Reading Wuthering Heights again, at 30
Back to the moor
When I was younger I was a serial reader, then I reflected that there are too many books in the world to “waste time” with those I had already read and I stopped.
But last summer, I came across a popular Italian podcast and listened to the episode dedicated to the Brontë sisters with great interest. That’s why I decided I started reading Wuthering Heights again, at 30. I went to my parents’ house, made my way through the new books, and recovered my now yellowed Penguin Classic edition. It was such a shocking experience that I believe I will repeat it with other books.
But first, let’s take a step back.
Emily Brontë was born in 1818 in Thornton, Yorkshire. Her life was almost as stormy as her novel and was a great source of inspiration for her writings. Orphaned by her mother at an early age, Emily, her sisters, and her only brother were left to themselves by their father and made the moors their playground.
Their upbringing was mostly home-based, with the exception of the year that Emily and her sister Charlotte spent in a boarding school with very strict rules. This experience marked the two Brontës so much that it then became a source of inspiration for Jane Eyre, Charlotte’s novel.
Once they returned home, the Brontës lived a relatively happy time in which their favorite pastime was inventing stories set on imaginary islands. Unfortunately, we have only a few poems left of these texts.
It was thanks to her poems that Charlotte became aware of Emily’s literary talent.
In 1846 the poems of Charlotte, Emily, and Ann (author of Agnes Gray) were published under a pseudonym under the title Poems by Currer, Ellis, and Acton Bell.
The following year, it was the turn of Wuthering Heights. The novel, however, was not appreciated by the critics of the time who considered it amoral. It was only time that made Wuthering Heights a success that she couldn’t enjoy as she died in 1848 at the age of 30.
Wuthering Heights Plot
Summarizing the plot of Wuthering Heights is very difficult and intricate. So much so that when I tried with Stefano he raised the white flag. Be patient, if you feel confusion it is normal, you just have to read the book.
Siblings Hindley and Catherine Earnshaw live in Wuthering Heights with their father who, after a business trip, brings home a boy named Heathcliff. Orphaned, uneducated, and with a gypsy appearance, Heathcliff is the object of ridicule by the Earnshaw brothers, so much so that his father is forced to send the eldest, Hindley, to boarding school. Left alone with Heathcliff, Catherine changes her mind about the boy and the two become inseparable.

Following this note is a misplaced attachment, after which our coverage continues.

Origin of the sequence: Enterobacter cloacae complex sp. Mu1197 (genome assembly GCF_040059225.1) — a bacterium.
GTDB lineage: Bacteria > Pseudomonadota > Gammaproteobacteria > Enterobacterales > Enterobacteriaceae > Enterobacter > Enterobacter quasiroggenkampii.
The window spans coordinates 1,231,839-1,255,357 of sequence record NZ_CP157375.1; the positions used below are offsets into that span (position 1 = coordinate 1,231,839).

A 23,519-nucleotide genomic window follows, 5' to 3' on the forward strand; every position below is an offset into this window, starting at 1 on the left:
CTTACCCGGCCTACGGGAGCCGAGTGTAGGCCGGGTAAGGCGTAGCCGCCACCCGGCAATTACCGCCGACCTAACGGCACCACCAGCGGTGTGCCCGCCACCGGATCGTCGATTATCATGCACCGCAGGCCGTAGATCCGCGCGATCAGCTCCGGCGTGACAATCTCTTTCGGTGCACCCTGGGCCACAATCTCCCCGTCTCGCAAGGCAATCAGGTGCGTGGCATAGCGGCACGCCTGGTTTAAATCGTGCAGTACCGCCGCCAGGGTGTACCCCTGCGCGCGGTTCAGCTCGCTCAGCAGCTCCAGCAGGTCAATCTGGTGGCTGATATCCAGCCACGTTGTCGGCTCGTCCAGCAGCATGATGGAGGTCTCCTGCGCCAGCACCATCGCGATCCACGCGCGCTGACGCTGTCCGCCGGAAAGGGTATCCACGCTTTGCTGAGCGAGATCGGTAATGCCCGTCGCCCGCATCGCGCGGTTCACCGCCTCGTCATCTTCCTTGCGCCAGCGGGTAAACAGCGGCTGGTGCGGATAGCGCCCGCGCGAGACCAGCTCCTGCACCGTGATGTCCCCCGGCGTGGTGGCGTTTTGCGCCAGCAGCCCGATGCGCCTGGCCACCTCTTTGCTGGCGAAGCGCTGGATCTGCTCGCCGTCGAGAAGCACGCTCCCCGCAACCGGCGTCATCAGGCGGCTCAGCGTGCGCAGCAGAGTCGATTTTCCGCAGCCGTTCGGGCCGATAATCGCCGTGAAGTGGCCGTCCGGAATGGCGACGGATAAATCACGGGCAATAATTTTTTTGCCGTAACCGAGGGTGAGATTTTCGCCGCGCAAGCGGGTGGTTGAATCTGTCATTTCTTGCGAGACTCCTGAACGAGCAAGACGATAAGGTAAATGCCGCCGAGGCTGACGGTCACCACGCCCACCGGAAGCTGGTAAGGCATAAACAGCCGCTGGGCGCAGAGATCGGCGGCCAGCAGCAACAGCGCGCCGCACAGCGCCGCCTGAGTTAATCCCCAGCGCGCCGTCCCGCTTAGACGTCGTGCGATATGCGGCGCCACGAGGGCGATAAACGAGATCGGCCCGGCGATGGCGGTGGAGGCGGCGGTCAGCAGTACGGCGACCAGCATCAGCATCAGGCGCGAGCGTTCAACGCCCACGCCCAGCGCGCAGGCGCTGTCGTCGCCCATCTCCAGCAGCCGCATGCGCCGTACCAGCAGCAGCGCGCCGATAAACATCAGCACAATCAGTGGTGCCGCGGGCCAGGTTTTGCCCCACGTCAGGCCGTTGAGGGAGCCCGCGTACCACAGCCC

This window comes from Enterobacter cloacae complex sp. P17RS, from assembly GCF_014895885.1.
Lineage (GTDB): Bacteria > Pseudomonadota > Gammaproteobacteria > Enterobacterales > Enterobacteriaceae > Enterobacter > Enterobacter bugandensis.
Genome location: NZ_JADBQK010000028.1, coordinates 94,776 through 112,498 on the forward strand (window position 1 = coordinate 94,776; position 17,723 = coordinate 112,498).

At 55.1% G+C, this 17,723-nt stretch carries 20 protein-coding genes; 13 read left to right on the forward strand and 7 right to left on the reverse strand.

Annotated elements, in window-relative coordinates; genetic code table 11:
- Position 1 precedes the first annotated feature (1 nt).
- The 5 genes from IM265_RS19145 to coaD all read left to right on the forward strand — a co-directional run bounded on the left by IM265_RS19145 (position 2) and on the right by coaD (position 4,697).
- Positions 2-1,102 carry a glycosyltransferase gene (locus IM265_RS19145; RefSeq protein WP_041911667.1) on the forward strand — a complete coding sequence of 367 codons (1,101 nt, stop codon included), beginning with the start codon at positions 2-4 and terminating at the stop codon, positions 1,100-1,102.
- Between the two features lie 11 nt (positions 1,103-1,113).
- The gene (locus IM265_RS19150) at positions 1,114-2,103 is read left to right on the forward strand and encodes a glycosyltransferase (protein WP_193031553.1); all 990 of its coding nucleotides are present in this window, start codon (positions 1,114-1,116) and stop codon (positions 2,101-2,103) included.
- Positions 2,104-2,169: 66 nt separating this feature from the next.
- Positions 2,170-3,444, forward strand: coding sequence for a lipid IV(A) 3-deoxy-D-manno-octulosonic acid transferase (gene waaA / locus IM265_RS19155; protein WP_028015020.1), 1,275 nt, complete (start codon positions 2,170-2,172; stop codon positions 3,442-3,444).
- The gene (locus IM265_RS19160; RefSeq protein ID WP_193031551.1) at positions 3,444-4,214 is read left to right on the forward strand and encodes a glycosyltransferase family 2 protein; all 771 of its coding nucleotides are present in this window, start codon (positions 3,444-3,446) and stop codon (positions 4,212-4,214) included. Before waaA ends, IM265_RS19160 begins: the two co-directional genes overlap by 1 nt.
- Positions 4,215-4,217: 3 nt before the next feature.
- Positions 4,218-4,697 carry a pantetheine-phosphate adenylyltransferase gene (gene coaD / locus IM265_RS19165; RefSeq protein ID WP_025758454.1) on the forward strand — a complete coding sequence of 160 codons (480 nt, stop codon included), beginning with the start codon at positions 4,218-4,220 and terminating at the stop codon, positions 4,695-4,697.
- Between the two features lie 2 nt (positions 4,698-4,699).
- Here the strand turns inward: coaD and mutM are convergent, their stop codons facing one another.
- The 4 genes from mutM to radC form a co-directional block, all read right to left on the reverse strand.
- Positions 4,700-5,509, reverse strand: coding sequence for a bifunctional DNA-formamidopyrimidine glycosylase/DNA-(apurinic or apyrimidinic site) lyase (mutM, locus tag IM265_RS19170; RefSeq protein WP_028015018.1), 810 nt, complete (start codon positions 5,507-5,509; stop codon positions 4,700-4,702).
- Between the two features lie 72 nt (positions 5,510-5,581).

When his father dies, Hindley returns from boarding school accompanied by his new wife and can finally take revenge on the boy who deprived him of his father’s affection. Having become the master of Wuthering Heights, he forces Heathcliff to drop out of school and work as a servant. Despite everything, the bond between Heathcliff and Catherine continues to grow and the two take advantage of every moment to play together on the moors.
Thrushcross Grange and the Lintons
During one of the walks, Catherine enters the park of the nearby Thrushcross Grange mansion where she is bitten by a dog. Forced to stay there for a few weeks, Catherine is welcomed by the wealthy Linton family and develops a strong bond with Edgar, the eldest son.
Once back to Wuthering Heights, Catherine no longer sees Heathcliff in the same way due to the merciless comparison with the Lintons. In later years, Catherine cultivates a relationship with Edgar, but she continues to secretly love Heathcliff. During a confession with housekeeper Nelly, Catherine says that although she is madly in love with Heathcliff, she will never be able to marry him due to his low social background. Heathcliff overhears only part of the speech and, convinced that Catherine despises, decides to leave in search of fortune. With Heathcliff away, Catherine marries Edgar Linton.
In the meantime, Hindley becomes the father of little Hareton but, after being widowed precisely because of the birth of his son, he turns to alcoholism and gambling.
Heathcliff returns to Wuthering Heights after about three years and is a changed man. He has become rich but is still blinded by his love for Catherine. He repeatedly visits the latter who, pregnant and torn by love for Heathcliff and Edgar, dies giving birth to a girl who will also be called Catherine (henceforth Cathy).
With no more Catherine, Heathcliff can take his revenge on all those who have deprived him of happiness. First, he lashes out on Hindley whose vices he foments until he gets the name of Wuthering Heights as payment for his gambling debts. When Hindley dies, Heathcliff reduces his son Hareton to a state of misery and ignorance, just as Hindley did to him.
Meanwhile, he deceives Isabella Linton marries her becoming the father of a child. Upon Isabella’s death, he takes the boy, who is very ill in health, and does everything to bring him closer to his cousin Cathy with the aim of marrying them and becoming the master of Thrushcross Grange.